The Return of Come Hell or High WaterApr 13th, 2012 | By Avalon Kenny | Category: Feature, Sounds
Come Hell or High Water have been on hiatus for almost a year, and are now finally reemerging. This is something I’m very excited about, and I was even more excited when Keith and I pulled up to interview the band. The five-piece is comprised of Suzanne Stafford (vocals and guitar), Matty Sheets (slide guitar), Harrison Barrow (keys), Rob Sinnott (bass), and Shane Doggett (drums). Talking to them was fun, and photographing them was even funner (more fun?). We met up with them at Beef Burger, where we proceeded to take pictures of Rob, Harry, and Matty on the merry-go-round outside, and full band shots inside. Later, we were treated with delicious donuts from Donut World as well as a preview of their song “Doo Doo” – the video of which you can find at the bottom of this post. Come Hell or High Water are playing April 28th at The Flatiron with The Piedmontsmen and Jack Carter and The Armory – be sure to check that out!
How long have you guys been playing together? Can you give a background of your band?
Suzanne Stafford: Matty and I have been playing since 2005. Shane D [joined us in] maybe like, 2006 and a half. And the background is I was in a band called Scarlet Harlot that broke up and I was very squashed about it. I went on this trip on my bicycle and I came back and I saw Matty at this place and he’s like, “you wanna be in a band?”
Matty Sheets: Well, Harvey told me you were coming back from your bike trip, and you wanted to start a band and I’d only seen you play like once or twice. I was like, “hell yeah,” and I wanted to play slide guitar. So I asked if [Suzanne] wanted me to play slide guitar in [her] band and [she] said yes.
SS: And there it was. And we were talking to Mike D [Filthybird, The Piedmontsmen] one day and we were sitting on my back porch and we were trying to think of band names and he said, “How about Come Hell or High Water?” So, he named our band and we started playing out just as me and Matty. Shane D came and played with us. Then we saw Gael at some show and he said, “I wanna play bass with you.” And then six months later, he said it again so we got together with him. We played with him for a long time, and I guess the band was very upright bass influenced kind of music. I don’t know what you call it. It had a ‘twangy-twang’ to it.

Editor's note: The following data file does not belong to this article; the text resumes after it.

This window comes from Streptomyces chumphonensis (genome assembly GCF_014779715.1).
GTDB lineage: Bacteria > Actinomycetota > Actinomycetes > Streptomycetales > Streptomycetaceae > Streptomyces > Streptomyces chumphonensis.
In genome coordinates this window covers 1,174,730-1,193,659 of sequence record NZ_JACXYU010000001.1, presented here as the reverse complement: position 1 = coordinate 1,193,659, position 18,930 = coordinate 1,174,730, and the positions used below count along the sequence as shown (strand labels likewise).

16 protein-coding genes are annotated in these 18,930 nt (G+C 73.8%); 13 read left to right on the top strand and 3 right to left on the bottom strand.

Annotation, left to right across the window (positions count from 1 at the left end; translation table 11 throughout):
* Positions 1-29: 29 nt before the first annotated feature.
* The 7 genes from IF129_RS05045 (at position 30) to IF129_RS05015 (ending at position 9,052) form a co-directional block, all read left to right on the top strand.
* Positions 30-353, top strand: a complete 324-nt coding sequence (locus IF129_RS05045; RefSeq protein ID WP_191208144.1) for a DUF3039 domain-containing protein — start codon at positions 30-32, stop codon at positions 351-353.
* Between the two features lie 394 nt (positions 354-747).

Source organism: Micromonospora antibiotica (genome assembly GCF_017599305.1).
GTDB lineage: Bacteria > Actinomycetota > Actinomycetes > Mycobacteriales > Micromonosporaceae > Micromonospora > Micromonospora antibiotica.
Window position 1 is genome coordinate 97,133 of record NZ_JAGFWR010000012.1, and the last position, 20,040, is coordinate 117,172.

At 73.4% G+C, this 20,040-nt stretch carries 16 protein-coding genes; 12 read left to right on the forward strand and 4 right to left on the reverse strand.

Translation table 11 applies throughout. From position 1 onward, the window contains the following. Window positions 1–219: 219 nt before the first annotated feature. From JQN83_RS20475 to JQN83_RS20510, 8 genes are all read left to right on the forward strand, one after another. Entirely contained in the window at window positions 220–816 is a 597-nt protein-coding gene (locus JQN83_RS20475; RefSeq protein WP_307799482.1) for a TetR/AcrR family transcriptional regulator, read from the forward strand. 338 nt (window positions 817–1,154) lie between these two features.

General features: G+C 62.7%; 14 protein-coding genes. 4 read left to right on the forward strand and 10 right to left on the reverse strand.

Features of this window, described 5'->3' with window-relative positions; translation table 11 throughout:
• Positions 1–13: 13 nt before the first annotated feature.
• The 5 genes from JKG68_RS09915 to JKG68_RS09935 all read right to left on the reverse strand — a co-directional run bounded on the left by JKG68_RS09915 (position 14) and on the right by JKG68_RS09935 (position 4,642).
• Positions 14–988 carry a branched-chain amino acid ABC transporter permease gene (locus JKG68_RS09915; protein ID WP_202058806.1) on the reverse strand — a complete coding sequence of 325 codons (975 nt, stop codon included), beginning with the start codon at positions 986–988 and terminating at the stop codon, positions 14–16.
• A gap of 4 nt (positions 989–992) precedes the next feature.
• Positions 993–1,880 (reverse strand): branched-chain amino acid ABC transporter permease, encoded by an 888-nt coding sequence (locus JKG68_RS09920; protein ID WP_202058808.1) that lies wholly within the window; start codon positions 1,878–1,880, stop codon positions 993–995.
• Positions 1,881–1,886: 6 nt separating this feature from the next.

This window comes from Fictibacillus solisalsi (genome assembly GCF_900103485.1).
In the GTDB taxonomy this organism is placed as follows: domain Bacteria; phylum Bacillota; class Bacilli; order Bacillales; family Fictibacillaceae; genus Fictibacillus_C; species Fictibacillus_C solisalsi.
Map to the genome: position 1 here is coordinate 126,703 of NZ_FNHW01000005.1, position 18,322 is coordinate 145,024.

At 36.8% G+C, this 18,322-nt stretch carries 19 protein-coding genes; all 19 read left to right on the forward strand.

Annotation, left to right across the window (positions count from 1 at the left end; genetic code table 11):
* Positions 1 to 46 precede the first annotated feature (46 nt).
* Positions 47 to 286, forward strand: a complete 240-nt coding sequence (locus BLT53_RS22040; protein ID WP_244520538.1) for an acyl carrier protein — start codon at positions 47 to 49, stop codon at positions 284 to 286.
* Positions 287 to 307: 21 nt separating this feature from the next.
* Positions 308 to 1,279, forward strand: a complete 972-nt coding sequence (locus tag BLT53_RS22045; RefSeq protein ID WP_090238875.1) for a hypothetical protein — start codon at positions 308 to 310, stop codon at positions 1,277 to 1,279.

MS: That’s a technical term, twangy-twang.
SS: Then we got a pedal steel player and then we got Harry, and he was like, “I think I could play with you guys,” and it was a wonderful night. He came and he was all nervous at his piano. And Gael didn’t want to play so much; he was having girl problems…and chicken problems. And he didn’t wanna practice, so he was like, “find yourself another bass player.” Rob was playing within two hours of him quitting. Harry asked Rob, and Rob joined, and it’s been perfect ever since. And we’d never recorded before, and I’m glad we hadn’t, because now it’s how it’s supposed to sound.
Suzanne – what is it like being in a band with a lot of males?
SS: Fun. They’re all very funny. They all have very defining personality traits…I think? [She said ‘question mark’] They’re fun as hell to be around and they make me feel wonderful. And I love playing music with them. That’s my favorite thing to do. That’s something I’d like to be remembered for. They all play music very well. And I love penises.
[Matty said, “you know she’s writing this down, right?” And throughout the rest of the interview, whenever there would be pauses, Harry would say “I love penises.”]
Who is the best person to girl talk with?
SS: Matty. I talk to Harry too. I called him the other day when I was PMSing, and I said, “cheer me up!” and he stopped band practice to cheer me up. But Matty knows my secrets.
How has your lineup changed over the course of your band?
SS: We used to have a pedal steel player who had a van named Shitbird.
How long has it been since you last played together?